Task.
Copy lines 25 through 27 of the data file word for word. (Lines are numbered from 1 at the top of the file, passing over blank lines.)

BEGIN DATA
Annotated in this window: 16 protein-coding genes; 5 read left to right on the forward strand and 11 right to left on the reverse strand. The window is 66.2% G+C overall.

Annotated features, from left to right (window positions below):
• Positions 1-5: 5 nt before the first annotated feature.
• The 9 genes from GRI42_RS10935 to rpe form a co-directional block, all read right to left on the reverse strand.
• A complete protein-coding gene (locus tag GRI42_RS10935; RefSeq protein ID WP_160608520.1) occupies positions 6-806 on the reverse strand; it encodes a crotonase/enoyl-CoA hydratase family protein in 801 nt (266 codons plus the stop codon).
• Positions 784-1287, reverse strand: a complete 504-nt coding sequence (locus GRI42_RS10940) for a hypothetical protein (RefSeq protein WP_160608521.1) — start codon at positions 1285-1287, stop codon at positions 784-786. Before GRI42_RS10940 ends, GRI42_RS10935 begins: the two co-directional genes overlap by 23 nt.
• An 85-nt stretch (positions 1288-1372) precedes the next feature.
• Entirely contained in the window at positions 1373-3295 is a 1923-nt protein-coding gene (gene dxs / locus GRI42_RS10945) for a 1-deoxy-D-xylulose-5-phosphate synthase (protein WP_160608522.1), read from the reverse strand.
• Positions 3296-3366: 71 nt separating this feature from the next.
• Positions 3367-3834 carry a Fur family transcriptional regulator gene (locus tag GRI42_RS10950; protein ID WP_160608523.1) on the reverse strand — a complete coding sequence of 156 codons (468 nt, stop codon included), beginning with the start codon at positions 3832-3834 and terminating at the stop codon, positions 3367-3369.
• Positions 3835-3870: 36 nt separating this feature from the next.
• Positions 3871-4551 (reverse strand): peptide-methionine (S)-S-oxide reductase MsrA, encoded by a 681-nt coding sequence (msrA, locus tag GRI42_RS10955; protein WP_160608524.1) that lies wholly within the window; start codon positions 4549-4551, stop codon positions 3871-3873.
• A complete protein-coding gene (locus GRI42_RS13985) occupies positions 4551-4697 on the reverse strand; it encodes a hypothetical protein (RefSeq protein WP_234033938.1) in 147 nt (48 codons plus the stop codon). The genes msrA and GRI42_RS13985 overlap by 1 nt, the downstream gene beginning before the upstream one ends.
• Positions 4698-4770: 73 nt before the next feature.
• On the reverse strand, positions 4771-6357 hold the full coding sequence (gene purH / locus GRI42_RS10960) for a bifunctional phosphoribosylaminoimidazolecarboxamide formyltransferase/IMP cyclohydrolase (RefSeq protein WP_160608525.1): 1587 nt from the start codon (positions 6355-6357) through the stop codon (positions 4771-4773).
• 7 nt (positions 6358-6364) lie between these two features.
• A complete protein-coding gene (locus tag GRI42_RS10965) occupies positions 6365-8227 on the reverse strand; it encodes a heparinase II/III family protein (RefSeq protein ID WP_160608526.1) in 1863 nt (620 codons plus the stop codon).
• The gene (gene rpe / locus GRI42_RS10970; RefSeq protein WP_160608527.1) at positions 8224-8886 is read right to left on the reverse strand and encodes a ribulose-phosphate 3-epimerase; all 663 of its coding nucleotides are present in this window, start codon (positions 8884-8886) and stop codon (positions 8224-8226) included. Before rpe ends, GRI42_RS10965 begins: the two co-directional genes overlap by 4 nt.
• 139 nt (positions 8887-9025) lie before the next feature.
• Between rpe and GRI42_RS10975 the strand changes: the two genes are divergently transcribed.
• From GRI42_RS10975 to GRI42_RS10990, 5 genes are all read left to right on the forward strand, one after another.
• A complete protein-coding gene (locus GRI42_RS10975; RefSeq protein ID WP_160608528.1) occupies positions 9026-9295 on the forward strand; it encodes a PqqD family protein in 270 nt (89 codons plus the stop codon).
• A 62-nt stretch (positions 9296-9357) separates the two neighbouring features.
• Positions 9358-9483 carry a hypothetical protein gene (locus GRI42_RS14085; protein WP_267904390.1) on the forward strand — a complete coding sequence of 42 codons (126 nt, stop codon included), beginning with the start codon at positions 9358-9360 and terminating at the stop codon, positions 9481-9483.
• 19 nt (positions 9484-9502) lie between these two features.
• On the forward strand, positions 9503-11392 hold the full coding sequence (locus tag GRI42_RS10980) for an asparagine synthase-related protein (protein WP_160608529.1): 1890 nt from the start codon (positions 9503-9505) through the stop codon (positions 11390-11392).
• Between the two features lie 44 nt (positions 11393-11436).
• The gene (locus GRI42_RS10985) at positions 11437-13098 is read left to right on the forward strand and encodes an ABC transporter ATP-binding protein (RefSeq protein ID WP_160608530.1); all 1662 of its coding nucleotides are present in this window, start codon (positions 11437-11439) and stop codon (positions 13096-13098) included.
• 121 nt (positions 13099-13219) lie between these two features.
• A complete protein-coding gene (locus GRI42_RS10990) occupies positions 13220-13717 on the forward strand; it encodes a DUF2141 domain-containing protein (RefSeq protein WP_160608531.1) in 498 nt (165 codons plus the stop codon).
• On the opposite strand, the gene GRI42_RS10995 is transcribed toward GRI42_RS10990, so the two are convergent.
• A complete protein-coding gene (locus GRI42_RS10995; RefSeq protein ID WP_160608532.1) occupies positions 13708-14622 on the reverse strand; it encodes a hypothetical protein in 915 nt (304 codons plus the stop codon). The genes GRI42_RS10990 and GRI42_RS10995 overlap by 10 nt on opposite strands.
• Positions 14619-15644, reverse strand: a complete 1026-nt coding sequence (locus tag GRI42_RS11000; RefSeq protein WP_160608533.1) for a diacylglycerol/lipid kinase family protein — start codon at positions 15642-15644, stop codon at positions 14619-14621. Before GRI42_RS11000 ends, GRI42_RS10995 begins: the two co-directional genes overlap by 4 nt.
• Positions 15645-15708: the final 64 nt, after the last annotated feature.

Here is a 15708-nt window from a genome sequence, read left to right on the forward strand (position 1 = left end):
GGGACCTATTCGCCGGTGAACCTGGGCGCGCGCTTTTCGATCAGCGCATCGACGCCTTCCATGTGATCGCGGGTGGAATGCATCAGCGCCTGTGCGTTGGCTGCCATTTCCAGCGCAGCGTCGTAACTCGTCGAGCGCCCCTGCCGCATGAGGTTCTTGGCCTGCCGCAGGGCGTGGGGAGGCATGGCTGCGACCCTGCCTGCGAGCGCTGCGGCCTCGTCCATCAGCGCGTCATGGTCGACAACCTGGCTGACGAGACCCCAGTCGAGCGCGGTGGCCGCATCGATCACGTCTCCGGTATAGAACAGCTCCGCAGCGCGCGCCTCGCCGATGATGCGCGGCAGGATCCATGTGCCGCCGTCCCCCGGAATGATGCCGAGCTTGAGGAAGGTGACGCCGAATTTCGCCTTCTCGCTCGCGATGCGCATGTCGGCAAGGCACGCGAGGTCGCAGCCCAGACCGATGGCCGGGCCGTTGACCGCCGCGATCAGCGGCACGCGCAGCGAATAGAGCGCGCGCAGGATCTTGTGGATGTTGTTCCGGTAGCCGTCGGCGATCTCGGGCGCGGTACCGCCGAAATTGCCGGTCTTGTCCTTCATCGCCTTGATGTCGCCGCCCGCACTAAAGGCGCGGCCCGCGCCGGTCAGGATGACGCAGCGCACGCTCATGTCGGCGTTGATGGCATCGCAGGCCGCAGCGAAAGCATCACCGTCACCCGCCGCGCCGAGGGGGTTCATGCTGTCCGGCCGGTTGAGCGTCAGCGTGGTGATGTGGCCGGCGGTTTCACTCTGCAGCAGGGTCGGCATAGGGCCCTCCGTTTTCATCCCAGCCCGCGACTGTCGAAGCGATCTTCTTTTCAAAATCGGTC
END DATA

• 19 nt (positions 9484-9502) lie between these two features.
• On the forward strand, positions 9503-11392 hold the full coding sequence (locus tag GRI42_RS10980) for an asparagine synthase-related protein (protein WP_160608529.1): 1890 nt from the start codon (positions 9503-9505) through the stop codon (positions 11390-11392).
• Between the two features lie 44 nt (positions 11393-11436).